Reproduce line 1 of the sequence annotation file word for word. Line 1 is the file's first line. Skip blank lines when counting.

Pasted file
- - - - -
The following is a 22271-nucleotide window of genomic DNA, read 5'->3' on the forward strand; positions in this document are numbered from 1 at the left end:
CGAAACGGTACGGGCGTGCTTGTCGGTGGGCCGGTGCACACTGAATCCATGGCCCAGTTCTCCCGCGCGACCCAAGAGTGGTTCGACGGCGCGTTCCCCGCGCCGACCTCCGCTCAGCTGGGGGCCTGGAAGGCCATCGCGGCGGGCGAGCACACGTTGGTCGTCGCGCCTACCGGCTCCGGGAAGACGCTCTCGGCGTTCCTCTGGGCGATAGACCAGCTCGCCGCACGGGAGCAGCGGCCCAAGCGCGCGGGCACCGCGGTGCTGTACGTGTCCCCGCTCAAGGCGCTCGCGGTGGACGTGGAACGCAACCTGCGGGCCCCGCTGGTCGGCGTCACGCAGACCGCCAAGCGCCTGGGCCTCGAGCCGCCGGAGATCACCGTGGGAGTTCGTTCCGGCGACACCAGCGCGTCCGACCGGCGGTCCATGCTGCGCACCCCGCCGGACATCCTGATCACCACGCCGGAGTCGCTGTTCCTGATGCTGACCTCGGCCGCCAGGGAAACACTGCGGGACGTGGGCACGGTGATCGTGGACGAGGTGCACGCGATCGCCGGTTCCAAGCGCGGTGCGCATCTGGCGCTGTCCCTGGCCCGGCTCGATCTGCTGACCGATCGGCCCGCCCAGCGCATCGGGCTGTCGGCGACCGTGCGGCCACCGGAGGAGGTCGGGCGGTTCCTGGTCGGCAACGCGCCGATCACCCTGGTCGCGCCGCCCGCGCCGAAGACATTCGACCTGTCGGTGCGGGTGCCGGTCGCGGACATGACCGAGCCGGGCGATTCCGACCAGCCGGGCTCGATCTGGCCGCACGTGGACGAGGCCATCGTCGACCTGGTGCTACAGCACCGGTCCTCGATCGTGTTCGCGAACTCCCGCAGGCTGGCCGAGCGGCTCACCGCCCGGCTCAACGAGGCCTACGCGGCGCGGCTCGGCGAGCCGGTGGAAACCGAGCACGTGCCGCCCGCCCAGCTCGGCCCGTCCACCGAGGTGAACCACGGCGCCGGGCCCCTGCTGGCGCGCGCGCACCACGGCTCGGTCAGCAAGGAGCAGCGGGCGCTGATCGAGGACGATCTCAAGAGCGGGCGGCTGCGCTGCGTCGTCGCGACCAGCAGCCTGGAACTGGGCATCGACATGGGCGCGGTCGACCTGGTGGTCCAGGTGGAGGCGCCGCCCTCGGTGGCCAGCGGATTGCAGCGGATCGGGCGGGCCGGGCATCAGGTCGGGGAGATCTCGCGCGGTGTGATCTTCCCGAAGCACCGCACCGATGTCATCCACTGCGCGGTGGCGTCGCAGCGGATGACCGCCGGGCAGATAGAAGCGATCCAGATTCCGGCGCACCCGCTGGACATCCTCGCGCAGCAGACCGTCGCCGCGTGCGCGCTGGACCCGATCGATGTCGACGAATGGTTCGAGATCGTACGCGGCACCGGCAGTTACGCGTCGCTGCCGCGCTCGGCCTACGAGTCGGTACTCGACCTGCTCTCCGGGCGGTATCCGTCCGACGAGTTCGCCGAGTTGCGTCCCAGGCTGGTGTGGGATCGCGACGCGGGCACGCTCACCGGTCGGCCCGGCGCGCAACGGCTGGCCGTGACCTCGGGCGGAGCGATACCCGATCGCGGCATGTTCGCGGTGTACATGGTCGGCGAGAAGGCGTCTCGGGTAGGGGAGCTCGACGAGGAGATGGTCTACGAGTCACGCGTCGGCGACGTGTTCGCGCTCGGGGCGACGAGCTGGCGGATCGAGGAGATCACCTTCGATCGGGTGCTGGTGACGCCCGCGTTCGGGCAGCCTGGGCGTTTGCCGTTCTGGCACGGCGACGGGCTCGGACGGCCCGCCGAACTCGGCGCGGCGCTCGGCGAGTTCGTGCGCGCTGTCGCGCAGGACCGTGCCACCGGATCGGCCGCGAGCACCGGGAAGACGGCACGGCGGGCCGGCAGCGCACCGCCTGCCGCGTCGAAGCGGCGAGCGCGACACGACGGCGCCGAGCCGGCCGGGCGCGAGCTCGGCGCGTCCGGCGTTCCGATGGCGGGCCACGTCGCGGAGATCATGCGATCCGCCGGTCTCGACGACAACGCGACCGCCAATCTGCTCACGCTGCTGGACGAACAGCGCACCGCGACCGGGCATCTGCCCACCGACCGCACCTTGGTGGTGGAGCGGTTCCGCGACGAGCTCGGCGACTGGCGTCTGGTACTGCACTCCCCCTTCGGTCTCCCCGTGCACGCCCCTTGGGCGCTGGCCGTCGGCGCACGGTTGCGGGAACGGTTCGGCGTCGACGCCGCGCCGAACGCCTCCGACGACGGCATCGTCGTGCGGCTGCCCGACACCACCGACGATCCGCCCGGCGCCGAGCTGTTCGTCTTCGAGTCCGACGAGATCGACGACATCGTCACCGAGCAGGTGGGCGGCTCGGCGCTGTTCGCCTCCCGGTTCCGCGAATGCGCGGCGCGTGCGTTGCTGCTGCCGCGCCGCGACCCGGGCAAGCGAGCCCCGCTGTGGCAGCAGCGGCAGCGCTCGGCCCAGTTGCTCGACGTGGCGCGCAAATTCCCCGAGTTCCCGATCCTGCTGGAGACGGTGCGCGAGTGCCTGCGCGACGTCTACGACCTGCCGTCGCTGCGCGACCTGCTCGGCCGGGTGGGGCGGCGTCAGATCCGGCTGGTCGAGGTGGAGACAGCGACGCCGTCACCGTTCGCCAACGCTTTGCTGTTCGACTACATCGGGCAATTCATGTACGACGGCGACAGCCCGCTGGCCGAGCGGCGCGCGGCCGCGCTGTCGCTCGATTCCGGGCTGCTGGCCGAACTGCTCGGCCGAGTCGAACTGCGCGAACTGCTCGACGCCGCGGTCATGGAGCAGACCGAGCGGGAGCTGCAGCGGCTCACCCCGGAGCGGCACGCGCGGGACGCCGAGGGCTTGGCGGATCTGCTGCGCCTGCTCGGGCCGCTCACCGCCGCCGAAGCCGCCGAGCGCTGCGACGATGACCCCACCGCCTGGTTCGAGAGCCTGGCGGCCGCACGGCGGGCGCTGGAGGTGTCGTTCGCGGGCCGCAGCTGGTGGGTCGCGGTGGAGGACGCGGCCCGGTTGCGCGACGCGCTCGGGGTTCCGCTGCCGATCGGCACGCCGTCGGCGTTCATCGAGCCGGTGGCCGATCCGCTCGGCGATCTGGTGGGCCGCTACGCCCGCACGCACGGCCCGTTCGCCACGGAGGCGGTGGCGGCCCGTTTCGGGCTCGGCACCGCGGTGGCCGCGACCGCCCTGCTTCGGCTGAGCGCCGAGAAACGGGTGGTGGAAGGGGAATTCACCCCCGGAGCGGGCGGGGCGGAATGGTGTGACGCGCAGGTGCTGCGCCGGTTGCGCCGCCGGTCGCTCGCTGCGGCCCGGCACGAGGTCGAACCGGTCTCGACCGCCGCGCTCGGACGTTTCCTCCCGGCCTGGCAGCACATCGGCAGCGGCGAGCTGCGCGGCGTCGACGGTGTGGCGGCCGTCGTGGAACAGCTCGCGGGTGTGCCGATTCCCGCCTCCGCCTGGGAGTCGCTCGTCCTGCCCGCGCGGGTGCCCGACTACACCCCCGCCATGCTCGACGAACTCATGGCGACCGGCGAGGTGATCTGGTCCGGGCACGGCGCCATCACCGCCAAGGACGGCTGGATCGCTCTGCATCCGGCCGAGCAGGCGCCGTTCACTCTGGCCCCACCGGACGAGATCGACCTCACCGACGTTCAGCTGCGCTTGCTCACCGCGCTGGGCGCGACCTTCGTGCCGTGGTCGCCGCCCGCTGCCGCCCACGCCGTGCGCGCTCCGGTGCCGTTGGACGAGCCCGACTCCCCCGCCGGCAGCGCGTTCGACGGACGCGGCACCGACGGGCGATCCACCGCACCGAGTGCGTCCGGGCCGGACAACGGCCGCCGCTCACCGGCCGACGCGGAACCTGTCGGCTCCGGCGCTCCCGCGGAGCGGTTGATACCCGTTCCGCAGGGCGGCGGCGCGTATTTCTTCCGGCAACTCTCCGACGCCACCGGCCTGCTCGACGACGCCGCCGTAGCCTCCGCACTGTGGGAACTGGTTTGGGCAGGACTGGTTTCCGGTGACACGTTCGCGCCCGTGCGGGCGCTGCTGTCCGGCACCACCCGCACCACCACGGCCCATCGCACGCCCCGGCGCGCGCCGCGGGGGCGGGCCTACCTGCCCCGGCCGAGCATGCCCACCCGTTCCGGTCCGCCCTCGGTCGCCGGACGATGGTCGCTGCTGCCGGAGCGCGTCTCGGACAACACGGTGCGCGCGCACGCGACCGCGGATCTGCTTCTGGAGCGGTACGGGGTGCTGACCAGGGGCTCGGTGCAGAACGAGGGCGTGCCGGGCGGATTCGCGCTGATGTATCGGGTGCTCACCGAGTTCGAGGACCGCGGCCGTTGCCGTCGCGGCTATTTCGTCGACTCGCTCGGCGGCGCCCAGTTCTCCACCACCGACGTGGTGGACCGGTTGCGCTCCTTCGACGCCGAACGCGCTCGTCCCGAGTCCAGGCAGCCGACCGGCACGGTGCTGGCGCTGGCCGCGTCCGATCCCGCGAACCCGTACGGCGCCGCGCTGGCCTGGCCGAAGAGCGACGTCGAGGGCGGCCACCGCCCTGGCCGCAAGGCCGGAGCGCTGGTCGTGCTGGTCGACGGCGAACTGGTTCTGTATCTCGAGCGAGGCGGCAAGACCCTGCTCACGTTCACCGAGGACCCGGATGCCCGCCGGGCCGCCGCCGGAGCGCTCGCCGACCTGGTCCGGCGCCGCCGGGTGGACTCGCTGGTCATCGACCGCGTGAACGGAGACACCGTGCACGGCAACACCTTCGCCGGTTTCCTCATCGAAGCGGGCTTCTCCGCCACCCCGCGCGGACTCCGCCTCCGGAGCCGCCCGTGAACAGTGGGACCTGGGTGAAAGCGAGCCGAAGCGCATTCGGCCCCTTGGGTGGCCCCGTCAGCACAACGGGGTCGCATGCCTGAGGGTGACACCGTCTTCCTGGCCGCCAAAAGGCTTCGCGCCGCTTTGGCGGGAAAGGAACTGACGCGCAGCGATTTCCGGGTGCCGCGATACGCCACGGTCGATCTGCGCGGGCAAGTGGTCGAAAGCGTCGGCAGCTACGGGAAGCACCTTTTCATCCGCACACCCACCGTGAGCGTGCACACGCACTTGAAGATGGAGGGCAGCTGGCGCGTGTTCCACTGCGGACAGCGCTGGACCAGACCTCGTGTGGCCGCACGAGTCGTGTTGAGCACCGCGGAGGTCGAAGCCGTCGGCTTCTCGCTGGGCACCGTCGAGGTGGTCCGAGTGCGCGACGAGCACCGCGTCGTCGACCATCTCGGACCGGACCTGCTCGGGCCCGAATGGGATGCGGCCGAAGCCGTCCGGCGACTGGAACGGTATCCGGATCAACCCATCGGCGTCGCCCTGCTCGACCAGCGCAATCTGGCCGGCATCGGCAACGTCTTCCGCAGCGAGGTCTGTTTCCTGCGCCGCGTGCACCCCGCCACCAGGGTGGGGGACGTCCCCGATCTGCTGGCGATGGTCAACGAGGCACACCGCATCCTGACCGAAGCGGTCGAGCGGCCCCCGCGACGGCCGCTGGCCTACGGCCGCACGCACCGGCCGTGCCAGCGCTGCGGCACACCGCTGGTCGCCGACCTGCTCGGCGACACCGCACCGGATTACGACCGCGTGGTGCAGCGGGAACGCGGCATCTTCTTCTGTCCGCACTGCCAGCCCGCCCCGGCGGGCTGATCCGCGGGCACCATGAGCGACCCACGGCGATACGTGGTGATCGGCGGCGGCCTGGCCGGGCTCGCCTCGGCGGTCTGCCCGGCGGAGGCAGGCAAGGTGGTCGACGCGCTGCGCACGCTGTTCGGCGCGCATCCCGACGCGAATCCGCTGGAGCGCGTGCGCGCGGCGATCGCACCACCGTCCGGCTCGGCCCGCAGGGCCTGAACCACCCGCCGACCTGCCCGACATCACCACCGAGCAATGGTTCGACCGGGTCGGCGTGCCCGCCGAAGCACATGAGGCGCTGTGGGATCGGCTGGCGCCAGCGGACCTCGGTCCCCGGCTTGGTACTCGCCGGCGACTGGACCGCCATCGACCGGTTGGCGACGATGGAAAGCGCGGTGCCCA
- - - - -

The following is a 22271-nucleotide window of genomic DNA, read 5'->3' on the forward strand; positions in this document are numbered from 1 at the left end: